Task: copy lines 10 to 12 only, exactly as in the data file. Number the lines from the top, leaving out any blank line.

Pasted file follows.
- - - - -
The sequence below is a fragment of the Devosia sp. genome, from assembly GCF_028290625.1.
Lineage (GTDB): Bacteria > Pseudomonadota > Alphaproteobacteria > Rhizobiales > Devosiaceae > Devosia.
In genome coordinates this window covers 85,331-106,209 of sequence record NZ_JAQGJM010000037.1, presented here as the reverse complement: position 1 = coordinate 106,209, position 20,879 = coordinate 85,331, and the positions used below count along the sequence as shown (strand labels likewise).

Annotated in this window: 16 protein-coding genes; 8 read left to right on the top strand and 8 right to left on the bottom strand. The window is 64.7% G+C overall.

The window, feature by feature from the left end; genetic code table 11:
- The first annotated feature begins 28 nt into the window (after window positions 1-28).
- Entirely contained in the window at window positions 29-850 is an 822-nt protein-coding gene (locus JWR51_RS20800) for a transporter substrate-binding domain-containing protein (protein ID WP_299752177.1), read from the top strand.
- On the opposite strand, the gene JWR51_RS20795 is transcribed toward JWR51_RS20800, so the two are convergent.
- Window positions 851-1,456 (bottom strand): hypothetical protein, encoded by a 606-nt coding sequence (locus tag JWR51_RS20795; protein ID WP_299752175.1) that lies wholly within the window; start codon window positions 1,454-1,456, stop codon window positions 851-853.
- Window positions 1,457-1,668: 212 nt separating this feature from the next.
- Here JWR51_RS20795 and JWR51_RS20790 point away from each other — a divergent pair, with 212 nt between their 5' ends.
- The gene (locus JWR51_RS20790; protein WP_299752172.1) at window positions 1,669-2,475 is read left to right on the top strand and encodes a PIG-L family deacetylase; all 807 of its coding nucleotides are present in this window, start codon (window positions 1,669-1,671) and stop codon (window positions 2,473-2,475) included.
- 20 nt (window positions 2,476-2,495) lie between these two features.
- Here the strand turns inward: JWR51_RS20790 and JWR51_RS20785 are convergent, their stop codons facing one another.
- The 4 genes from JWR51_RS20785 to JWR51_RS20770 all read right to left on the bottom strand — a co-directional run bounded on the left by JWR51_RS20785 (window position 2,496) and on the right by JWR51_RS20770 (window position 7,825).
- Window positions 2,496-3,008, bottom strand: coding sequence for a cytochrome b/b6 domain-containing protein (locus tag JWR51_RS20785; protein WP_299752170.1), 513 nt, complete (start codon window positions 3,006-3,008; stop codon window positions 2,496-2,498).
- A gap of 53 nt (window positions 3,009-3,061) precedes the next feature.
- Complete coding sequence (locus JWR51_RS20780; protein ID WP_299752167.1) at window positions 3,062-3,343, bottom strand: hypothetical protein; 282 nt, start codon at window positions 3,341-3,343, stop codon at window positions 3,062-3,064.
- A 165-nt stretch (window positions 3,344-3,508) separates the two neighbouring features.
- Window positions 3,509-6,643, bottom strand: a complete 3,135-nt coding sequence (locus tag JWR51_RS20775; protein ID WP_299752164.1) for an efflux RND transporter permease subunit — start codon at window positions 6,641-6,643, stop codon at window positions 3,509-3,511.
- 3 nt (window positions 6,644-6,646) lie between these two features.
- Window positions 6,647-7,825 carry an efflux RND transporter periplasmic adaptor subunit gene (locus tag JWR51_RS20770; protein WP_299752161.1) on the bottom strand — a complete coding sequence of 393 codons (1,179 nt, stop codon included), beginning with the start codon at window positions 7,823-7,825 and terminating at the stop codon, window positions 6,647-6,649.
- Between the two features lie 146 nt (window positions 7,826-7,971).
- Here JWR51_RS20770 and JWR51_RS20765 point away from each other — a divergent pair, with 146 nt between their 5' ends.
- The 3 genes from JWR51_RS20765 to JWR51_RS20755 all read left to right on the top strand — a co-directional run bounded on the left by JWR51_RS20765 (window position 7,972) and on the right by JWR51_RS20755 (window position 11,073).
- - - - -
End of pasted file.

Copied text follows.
- Window positions 1,457-1,668: 212 nt separating this feature from the next.
- Here JWR51_RS20795 and JWR51_RS20790 point away from each other — a divergent pair, with 212 nt between their 5' ends.
- The gene (locus JWR51_RS20790; protein WP_299752172.1) at window positions 1,669-2,475 is read left to right on the top strand and encodes a PIG-L family deacetylase; all 807 of its coding nucleotides are present in this window, start codon (window positions 1,669-1,671) and stop codon (window positions 2,473-2,475) included.